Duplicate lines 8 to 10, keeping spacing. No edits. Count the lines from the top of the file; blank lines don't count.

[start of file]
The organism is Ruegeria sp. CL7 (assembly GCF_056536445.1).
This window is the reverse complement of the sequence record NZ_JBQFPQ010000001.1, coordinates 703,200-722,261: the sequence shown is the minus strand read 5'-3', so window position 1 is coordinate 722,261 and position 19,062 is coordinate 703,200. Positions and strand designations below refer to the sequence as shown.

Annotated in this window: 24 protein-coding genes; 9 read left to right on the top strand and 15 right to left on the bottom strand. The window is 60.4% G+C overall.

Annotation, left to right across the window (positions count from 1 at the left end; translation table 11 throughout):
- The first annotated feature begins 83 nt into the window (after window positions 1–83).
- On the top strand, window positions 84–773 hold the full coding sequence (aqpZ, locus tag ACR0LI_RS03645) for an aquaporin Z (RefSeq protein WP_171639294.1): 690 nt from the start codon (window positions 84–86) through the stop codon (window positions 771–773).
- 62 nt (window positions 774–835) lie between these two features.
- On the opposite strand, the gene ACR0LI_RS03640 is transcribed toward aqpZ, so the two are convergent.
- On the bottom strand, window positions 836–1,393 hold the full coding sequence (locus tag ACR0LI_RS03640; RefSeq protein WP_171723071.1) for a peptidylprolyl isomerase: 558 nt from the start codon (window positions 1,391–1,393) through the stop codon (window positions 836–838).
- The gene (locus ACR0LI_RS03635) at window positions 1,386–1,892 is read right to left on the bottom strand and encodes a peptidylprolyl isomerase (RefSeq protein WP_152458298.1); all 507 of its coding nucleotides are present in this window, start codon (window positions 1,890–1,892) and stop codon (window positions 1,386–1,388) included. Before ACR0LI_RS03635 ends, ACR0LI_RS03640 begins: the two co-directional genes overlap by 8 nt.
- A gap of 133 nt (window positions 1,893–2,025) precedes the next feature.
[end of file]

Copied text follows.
- On the opposite strand, the gene ACR0LI_RS03640 is transcribed toward aqpZ, so the two are convergent.
- On the bottom strand, window positions 836–1,393 hold the full coding sequence (locus tag ACR0LI_RS03640; RefSeq protein WP_171723071.1) for a peptidylprolyl isomerase: 558 nt from the start codon (window positions 1,391–1,393) through the stop codon (window positions 836–838).
- The gene (locus ACR0LI_RS03635) at window positions 1,386–1,892 is read right to left on the bottom strand and encodes a peptidylprolyl isomerase (RefSeq protein WP_152458298.1); all 507 of its coding nucleotides are present in this window, start codon (window positions 1,890–1,892) and stop codon (window positions 1,386–1,388) included. Before ACR0LI_RS03635 ends, ACR0LI_RS03640 begins: the two co-directional genes overlap by 8 nt.